One response to the challenge of a BIG’s non-affordability is to propose that its introduction be accompanied by a selected range of growth-friendly structural reforms. The resulting growth, so the argument goes, would generate the resources needed to pay for the BIG.
Advocates of this approach do not take sufficiently seriously the risk that the BIG will itself slow growth. The proposed reforms are unlikely to raise growth rates sufficiently to offset a further rise in public spending, or will do so but only over a long period. The overwhelming likelihood is that the introduction of a BIG would raise the debt ratio by worsening the sustainability of the public finances.
By undermining the credibility and sustainability of macroeconomic policies a BIG would make it less likely that any set of reforms would induce the growth that would be needed to fund the BIG itself — the BIG would not facilitate faster growth but would undermine it further. Therefore, to the extent that a BIG is to be implemented it should be introduced after growth rates have been raised, not before.
There is no magical solution to the enormous challenge of poverty. Poverty can be reduced, but doing so will require determination, boldness and an approach to economic growth, jobs, governance and redistribution that is different from what we have now. The focus has to be on employment creation and poverty reduction, which means the strategy must maximise faster and more labour-intensive growth and vastly improve the outcomes of current redistributive spending.
The most important component of the solution to our challenges is faster growth. This requires a credible pathway back to sustainable public finances, the unsustainability of which weighs down on the economy through increased uncertainty, lower investment levels and higher interest rates.
Considerably faster progress is essential in overcoming the hard constraints on growth, especially electricity generation, logistics and skills. We need far more market-friendly policies that lower the cost of doing business and help raise levels of investment. Above all we need to address the collapse of governance. Without effective action against state corruption and lawlessness there is little chance of sustained economic growth.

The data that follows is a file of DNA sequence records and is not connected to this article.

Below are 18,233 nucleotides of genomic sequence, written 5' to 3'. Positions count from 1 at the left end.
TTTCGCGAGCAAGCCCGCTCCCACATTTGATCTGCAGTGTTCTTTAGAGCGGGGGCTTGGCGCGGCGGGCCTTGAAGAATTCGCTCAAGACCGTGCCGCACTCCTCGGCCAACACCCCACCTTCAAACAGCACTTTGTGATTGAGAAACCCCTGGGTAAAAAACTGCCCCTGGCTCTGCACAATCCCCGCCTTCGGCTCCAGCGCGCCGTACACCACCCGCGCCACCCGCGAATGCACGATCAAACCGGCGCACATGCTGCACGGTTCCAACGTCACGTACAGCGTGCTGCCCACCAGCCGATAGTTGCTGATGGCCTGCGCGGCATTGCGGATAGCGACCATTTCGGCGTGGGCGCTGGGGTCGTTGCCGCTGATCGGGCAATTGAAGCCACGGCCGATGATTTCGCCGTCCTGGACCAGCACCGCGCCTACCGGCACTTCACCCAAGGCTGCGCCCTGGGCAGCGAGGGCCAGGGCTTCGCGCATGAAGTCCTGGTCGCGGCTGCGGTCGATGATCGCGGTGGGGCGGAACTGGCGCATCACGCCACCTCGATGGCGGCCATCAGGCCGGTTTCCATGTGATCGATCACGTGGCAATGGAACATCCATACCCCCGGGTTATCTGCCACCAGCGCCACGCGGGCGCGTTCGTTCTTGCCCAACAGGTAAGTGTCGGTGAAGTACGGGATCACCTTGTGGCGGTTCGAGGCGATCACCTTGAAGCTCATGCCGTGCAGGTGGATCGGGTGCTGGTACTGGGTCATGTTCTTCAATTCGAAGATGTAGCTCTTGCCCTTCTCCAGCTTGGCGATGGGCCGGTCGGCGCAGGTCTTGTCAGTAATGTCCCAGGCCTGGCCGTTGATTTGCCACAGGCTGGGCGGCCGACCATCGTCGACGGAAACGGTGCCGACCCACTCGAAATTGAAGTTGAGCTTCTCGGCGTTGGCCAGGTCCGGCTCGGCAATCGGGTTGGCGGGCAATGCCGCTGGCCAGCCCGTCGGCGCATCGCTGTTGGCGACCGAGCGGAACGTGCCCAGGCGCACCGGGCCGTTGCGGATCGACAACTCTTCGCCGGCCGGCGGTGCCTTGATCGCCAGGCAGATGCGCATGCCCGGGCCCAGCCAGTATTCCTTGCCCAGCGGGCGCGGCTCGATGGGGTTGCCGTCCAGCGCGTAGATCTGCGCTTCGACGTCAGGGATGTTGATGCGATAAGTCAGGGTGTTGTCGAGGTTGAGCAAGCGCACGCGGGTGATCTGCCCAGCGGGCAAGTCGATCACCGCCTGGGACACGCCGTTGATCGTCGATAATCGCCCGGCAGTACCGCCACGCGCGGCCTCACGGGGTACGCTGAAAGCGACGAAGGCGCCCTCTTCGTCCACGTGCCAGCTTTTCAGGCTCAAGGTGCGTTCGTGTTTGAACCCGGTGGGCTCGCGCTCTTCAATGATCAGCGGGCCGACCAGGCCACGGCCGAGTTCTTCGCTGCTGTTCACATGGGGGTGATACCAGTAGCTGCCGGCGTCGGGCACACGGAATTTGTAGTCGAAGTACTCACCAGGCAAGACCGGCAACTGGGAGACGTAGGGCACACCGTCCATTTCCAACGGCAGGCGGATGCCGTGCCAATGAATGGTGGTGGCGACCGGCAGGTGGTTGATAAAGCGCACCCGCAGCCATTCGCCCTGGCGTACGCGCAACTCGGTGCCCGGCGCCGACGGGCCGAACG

The government needs to grasp the nettle of labour market reform. SA’s employment law and its wage-setting systems create onerous demands, especially on small and new businesses. A more accommodative labour market regime has the potential to spur employment creation, especially for unskilled workers, whose labour is more likely to be demanded by small firms.
Current redistributive spending on mainly education and health care is deeply problematic. Fixing these broken systems is long overdue. There are no easy answers to SA’s socioeconomic challenges. The truth is that we have dug ourselves into a deep hole, one from which we can extricate the country only with sustained economic growth that is as rapid and as labour-intensive as possible.
A BIG, while superficially appealing, would significantly undermine the quest for faster growth and more employment by making our public finances even more unsustainable, which could lead to fiscal and financial crisis. Magical thinking about the benefits of a BIG that ignore the costs and risks does more harm than good.
Significant progress on faster growth, more jobs and the quality of existing redistributive spending has the potential to draw millions of excluded people into the economy rather than merely compensating them for their continued exclusion.
• Bernstein is head of the Centre for Development & Enterprise. This article is based on a new CDE report, “Poverty and the Basic Income Grant: Six questions about a BIG”.